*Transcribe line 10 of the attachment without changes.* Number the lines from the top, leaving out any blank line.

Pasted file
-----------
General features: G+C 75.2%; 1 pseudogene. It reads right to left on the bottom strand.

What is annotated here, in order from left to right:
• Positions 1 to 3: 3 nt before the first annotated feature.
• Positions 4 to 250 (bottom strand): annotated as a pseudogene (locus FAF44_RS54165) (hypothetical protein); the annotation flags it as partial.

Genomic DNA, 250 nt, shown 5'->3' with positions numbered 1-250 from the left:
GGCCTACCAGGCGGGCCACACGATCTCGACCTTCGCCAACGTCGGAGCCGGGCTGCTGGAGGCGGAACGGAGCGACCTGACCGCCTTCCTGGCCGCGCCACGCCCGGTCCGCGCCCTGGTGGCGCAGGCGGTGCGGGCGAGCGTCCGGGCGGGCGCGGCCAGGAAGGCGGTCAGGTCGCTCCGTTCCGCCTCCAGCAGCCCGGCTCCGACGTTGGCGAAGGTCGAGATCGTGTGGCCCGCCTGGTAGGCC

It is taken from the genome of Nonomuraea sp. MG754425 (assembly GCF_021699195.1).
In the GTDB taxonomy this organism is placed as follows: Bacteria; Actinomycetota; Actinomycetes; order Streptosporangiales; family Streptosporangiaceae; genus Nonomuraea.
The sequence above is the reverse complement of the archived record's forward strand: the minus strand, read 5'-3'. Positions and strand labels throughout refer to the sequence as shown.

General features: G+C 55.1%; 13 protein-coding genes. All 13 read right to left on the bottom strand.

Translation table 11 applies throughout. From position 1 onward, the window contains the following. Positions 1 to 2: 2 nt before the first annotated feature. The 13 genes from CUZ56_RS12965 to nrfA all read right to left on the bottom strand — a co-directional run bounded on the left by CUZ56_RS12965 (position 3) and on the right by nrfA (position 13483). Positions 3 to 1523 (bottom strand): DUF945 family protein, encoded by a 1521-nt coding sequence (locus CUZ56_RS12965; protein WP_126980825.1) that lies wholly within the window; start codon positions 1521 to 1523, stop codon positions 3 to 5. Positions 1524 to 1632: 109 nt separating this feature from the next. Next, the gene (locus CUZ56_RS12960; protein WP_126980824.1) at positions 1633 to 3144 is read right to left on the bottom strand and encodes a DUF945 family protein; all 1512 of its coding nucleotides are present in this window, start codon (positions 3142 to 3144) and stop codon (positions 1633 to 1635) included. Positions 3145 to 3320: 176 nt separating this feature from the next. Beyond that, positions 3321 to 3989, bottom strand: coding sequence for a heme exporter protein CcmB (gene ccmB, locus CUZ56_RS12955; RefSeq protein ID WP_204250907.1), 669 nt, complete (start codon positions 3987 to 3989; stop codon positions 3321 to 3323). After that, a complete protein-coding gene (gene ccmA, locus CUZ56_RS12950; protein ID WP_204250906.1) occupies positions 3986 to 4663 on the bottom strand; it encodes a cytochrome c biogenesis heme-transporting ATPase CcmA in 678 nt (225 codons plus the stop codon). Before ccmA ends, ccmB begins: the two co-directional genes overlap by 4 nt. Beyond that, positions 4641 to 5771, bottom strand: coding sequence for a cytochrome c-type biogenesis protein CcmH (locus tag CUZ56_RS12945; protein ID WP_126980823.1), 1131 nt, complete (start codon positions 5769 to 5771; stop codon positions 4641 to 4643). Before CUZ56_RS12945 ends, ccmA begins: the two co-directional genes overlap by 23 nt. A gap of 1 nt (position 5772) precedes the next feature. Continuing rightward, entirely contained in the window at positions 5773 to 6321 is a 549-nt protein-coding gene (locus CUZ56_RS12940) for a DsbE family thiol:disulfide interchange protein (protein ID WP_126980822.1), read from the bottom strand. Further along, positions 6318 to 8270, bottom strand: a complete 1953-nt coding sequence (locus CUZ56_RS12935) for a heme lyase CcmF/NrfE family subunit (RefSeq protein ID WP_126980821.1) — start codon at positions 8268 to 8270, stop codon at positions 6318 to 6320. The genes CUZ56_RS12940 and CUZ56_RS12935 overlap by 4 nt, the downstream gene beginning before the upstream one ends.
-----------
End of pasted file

General features: G+C 55.1%; 13 protein-coding genes. All 13 read right to left on the bottom strand.